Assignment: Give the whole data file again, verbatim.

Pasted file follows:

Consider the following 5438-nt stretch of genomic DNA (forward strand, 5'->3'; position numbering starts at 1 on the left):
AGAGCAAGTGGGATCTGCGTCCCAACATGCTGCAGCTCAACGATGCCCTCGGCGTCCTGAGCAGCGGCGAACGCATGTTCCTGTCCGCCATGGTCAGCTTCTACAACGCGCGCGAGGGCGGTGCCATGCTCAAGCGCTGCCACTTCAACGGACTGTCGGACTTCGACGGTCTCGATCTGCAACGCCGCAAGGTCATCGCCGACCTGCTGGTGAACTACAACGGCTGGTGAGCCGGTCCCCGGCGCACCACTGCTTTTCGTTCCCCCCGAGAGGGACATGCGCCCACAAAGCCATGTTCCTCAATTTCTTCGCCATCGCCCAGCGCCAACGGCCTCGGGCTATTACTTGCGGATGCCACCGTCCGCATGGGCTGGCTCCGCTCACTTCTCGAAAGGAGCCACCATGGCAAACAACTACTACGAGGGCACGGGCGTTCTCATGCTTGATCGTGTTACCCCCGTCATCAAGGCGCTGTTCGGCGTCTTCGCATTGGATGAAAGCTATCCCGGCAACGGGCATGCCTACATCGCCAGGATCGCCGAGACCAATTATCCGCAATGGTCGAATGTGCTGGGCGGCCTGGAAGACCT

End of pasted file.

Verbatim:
Consider the following 5438-nt stretch of genomic DNA (forward strand, 5'->3'; position numbering starts at 1 on the left):
AGAGCAAGTGGGATCTGCGTCCCAACATGCTGCAGCTCAACGATGCCCTCGGCGTCCTGAGCAGCGGCGAACGCATGTTCCTGTCCGCCATGGTCAGCTTCTACAACGCGCGCGAGGGCGGTGCCATGCTCAAGCGCTGCCACTTCAACGGACTGTCGGACTTCGACGGTCTCGATCTGCAACGCCGCAAGGTCATCGCCGACCTGCTGGTGAACTACAACGGCTGGTGAGCCGGTCCCCGGCGCACCACTGCTTTTCGTTCCCCCCGAGAGGGACATGCGCCCACAAAGCCATGTTCCTCAATTTCTTCGCCATCGCCCAGCGCCAACGGCCTCGGGCTATTACTTGCGGATGCCACCGTCCGCATGGGCTGGCTCCGCTCACTTCTCGAAAGGAGCCACCATGGCAAACAACTACTACGAGGGCACGGGCGTTCTCATGCTTGATCGTGTTACCCCCGTCATCAAGGCGCTGTTCGGCGTCTTCGCATTGGATGAAAGCTATCCCGGCAACGGGCATGCCTACATCGCCAGGATCGCCGAGACCAATTATCCGCAATGGTCGAATGTGCTGGGCGGCCTGGAAGACCT